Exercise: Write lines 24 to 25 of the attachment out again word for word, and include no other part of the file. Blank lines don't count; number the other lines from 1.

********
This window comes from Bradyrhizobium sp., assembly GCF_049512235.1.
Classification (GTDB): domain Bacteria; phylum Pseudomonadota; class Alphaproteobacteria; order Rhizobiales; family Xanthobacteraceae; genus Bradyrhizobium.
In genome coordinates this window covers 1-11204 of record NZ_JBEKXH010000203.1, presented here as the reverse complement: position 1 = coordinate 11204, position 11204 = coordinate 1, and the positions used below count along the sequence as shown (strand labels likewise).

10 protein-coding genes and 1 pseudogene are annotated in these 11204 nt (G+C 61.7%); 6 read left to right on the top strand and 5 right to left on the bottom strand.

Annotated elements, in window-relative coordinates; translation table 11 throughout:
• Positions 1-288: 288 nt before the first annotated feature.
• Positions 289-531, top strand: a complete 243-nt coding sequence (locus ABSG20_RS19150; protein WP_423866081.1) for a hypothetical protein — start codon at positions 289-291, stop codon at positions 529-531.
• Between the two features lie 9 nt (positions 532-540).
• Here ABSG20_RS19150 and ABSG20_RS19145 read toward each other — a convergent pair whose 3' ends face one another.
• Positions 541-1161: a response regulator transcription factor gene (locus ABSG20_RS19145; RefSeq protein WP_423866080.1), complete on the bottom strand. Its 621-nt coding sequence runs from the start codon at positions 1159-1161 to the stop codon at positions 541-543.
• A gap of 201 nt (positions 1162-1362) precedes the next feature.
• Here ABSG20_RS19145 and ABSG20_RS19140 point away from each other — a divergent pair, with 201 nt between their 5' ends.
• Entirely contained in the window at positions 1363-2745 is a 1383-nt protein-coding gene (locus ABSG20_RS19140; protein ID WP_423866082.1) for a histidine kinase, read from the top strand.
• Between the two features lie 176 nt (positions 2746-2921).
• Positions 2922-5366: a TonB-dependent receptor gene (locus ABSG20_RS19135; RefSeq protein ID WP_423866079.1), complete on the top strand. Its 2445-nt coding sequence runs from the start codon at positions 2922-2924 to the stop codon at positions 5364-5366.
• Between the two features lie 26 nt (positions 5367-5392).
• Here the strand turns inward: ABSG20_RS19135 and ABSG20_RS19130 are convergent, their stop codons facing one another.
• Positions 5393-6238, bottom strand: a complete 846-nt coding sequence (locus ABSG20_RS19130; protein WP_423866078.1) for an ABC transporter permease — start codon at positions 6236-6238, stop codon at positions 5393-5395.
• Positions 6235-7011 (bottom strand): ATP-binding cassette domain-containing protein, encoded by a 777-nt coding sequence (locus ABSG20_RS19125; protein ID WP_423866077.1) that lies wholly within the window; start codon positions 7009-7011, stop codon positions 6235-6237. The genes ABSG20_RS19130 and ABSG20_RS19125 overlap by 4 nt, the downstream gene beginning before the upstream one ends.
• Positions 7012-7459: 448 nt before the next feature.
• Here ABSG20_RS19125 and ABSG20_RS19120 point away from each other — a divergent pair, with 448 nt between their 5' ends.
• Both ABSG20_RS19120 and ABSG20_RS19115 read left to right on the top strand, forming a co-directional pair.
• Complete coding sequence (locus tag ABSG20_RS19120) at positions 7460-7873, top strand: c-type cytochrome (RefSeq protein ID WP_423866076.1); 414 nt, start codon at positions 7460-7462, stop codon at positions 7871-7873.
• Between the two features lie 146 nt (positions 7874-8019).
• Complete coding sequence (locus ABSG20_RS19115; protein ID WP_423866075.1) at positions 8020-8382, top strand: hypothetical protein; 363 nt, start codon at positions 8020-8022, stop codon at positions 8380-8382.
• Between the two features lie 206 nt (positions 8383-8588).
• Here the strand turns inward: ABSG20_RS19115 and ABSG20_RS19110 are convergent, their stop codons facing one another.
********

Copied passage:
• Between the two features lie 146 nt (positions 7874-8019).
• Complete coding sequence (locus ABSG20_RS19115; protein ID WP_423866075.1) at positions 8020-8382, top strand: hypothetical protein; 363 nt, start codon at positions 8020-8022, stop codon at positions 8380-8382.